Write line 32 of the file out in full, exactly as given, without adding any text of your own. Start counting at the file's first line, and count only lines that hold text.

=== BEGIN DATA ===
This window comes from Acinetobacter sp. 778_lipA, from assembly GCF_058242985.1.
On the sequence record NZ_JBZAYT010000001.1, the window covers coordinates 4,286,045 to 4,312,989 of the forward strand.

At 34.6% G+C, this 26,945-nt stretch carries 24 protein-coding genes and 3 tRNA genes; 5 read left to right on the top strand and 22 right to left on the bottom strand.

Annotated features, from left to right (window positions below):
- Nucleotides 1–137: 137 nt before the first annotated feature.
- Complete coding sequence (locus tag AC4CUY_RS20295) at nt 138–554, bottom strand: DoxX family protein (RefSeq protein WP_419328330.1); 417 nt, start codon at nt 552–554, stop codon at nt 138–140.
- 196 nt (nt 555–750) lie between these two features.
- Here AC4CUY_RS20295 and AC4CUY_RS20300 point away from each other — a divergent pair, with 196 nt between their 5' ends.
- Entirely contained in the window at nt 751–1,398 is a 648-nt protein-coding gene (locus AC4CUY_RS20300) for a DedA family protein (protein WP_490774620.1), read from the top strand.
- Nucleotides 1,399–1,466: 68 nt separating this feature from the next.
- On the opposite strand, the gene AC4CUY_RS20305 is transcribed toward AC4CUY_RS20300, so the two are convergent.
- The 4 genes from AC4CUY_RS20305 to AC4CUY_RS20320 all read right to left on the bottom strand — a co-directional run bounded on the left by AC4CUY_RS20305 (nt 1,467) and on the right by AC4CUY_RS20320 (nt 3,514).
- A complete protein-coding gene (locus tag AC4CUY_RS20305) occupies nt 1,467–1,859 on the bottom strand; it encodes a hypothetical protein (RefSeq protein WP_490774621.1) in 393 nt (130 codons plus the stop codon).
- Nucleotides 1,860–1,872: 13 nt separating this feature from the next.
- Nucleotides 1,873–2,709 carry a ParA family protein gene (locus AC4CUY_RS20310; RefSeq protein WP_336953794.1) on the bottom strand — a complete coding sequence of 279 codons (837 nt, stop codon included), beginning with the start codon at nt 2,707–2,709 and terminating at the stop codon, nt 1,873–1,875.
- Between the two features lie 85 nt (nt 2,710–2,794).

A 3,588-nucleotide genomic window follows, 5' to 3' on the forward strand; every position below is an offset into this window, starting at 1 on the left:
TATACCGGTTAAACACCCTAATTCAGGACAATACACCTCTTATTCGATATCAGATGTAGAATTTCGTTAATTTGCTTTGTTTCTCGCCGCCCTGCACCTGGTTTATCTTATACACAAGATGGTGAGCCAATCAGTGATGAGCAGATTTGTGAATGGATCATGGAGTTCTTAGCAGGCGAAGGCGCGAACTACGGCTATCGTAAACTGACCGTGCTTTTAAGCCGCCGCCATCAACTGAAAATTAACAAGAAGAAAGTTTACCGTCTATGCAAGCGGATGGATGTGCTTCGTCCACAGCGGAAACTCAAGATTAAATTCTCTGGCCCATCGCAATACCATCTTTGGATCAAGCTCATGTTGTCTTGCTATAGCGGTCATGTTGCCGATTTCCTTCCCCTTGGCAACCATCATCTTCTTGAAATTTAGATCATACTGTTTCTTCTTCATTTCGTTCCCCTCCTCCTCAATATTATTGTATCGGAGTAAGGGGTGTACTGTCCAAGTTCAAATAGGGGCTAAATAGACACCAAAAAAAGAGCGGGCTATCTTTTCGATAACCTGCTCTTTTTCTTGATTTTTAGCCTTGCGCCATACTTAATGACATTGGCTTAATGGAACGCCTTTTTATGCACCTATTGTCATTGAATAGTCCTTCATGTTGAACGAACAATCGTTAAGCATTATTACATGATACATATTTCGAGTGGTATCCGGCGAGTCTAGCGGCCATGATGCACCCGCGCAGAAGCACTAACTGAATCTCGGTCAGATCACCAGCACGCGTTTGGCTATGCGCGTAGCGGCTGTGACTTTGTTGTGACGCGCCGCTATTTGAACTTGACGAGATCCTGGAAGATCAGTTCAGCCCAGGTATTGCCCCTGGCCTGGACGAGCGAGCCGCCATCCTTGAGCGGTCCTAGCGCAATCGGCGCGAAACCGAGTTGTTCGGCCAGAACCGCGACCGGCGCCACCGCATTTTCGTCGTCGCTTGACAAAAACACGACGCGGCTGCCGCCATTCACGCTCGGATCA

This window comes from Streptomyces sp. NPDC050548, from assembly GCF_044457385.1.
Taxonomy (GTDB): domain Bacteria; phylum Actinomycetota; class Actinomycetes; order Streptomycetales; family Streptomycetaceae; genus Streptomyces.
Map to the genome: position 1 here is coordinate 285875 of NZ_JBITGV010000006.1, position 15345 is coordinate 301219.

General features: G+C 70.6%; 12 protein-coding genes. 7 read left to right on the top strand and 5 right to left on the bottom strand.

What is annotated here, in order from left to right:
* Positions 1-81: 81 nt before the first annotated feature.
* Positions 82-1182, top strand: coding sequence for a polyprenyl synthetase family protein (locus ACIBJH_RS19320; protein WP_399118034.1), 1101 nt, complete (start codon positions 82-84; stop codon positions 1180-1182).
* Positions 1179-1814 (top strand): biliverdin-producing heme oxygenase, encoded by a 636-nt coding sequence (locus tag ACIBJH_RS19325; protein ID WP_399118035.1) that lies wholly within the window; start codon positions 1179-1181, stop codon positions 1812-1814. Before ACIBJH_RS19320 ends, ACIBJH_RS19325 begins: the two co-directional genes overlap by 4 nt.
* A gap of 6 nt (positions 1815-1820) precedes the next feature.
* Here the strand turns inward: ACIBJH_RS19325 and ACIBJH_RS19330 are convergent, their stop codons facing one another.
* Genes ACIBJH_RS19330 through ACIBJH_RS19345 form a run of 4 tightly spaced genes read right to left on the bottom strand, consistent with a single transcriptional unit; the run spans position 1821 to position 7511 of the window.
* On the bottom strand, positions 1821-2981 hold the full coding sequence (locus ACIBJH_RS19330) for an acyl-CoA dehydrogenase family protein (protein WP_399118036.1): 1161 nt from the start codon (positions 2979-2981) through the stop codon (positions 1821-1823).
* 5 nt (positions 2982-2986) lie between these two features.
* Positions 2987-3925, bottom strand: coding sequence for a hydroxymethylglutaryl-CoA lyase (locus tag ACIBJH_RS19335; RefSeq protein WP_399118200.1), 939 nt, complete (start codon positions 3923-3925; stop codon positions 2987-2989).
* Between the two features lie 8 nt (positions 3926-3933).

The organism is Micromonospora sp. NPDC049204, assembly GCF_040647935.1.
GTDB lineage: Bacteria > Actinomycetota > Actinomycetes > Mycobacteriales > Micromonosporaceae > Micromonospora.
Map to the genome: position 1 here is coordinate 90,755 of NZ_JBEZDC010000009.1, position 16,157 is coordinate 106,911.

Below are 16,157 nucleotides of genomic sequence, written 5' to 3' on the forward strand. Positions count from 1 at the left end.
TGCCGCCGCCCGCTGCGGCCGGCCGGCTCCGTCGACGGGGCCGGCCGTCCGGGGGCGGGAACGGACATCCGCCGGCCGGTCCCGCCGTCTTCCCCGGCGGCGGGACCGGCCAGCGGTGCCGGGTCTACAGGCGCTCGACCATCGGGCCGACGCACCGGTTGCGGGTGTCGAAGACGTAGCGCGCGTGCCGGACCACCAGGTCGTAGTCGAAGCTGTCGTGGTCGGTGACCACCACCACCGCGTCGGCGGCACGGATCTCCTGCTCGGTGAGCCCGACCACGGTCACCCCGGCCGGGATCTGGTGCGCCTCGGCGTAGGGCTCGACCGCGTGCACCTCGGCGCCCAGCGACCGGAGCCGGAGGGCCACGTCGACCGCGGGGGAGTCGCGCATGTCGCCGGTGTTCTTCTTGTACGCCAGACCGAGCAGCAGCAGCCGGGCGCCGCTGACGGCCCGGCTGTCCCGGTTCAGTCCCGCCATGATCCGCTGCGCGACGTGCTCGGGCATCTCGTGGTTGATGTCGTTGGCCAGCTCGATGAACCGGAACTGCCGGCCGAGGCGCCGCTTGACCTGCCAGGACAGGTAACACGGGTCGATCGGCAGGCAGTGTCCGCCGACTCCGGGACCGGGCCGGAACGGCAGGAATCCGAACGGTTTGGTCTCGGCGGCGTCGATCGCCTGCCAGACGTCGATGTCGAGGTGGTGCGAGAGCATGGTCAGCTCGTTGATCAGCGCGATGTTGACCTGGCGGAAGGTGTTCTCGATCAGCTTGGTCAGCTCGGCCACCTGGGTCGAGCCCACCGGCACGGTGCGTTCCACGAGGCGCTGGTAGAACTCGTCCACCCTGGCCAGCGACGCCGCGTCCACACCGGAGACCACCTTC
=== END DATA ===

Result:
* Positions 2987-3925, bottom strand: coding sequence for a hydroxymethylglutaryl-CoA lyase (locus tag ACIBJH_RS19335; RefSeq protein WP_399118200.1), 939 nt, complete (start codon positions 3923-3925; stop codon positions 2987-2989).